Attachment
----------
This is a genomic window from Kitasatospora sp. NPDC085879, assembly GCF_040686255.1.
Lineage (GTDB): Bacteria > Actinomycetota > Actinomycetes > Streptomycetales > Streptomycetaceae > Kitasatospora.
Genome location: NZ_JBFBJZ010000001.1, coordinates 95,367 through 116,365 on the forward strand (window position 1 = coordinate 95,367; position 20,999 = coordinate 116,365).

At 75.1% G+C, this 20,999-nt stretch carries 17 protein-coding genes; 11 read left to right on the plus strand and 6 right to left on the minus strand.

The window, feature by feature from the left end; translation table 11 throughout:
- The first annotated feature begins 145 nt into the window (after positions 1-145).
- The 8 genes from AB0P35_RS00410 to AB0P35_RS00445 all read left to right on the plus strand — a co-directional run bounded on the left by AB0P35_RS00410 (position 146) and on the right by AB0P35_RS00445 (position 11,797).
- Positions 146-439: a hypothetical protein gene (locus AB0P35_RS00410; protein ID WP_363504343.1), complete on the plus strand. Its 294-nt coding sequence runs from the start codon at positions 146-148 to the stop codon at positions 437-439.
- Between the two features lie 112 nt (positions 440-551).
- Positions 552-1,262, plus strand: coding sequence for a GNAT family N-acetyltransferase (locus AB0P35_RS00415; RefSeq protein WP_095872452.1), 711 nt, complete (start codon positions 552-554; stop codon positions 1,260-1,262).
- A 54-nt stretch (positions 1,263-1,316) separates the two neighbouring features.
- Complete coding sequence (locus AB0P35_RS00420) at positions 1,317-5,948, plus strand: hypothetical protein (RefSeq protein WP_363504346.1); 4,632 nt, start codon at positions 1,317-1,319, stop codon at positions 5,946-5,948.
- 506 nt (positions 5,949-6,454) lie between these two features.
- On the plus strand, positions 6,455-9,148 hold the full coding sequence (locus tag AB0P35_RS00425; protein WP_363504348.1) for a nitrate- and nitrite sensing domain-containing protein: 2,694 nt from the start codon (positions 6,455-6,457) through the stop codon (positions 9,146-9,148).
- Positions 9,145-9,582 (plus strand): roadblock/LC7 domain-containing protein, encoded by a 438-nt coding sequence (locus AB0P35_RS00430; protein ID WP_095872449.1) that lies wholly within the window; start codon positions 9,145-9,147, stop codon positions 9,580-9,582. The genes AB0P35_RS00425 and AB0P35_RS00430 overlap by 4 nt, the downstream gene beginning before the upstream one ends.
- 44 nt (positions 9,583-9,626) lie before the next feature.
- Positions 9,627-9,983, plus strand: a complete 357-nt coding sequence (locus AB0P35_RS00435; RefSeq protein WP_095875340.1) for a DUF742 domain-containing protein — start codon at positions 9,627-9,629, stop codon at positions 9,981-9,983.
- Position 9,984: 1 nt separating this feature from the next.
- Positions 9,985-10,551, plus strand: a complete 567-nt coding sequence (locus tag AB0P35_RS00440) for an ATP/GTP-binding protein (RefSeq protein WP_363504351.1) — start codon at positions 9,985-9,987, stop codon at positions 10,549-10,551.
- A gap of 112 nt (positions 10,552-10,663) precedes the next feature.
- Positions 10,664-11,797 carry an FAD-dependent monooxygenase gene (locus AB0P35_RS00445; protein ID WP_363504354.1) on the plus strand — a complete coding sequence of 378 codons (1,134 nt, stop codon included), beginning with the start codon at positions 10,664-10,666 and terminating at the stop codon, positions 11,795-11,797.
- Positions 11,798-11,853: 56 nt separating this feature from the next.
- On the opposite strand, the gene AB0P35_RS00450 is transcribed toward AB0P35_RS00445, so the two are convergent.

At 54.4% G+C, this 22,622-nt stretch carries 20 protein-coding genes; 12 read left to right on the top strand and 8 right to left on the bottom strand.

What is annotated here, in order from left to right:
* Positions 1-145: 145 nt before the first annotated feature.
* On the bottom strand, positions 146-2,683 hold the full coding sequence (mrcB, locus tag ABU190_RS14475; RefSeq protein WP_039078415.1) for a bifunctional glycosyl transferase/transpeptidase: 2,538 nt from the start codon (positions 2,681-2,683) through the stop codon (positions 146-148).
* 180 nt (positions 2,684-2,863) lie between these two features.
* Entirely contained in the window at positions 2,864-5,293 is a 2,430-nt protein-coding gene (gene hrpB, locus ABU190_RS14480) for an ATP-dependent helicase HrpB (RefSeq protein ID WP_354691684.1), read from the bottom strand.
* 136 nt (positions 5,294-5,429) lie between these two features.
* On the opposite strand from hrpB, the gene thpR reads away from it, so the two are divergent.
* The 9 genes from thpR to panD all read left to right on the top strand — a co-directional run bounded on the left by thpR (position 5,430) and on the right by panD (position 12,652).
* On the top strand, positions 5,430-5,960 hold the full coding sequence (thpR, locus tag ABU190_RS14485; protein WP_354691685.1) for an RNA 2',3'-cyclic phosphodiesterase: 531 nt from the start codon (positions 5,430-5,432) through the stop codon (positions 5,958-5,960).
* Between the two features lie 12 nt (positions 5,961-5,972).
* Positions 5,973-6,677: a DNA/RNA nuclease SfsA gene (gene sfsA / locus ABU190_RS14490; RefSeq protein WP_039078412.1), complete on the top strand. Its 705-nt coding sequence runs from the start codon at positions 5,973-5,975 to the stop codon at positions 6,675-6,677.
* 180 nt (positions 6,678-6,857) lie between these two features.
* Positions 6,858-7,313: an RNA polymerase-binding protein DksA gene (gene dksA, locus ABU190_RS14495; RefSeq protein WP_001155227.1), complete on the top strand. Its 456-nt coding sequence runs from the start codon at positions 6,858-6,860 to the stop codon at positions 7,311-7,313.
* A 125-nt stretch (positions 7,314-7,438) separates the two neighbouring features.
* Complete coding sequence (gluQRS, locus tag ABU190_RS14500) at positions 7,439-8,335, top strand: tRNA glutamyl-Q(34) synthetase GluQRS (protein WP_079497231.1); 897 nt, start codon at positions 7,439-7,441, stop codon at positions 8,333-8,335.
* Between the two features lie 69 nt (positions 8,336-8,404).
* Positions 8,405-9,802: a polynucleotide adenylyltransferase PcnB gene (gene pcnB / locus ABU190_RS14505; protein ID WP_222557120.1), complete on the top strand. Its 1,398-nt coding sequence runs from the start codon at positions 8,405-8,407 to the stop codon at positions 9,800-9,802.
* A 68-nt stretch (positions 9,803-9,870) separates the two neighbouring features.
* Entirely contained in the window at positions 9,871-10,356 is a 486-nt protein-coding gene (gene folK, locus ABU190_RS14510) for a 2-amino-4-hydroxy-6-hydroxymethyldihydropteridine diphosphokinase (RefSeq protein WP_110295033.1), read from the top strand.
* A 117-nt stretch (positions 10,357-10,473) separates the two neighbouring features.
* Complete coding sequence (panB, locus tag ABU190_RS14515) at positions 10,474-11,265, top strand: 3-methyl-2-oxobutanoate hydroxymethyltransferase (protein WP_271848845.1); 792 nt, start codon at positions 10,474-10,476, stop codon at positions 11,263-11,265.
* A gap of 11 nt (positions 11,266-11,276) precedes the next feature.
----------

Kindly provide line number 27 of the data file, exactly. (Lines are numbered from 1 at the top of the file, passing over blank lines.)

* On the bottom strand, positions 146-2,683 hold the full coding sequence (mrcB, locus tag ABU190_RS14475; RefSeq protein WP_039078415.1) for a bifunctional glycosyl transferase/transpeptidase: 2,538 nt from the start codon (positions 2,681-2,683) through the stop codon (positions 146-148).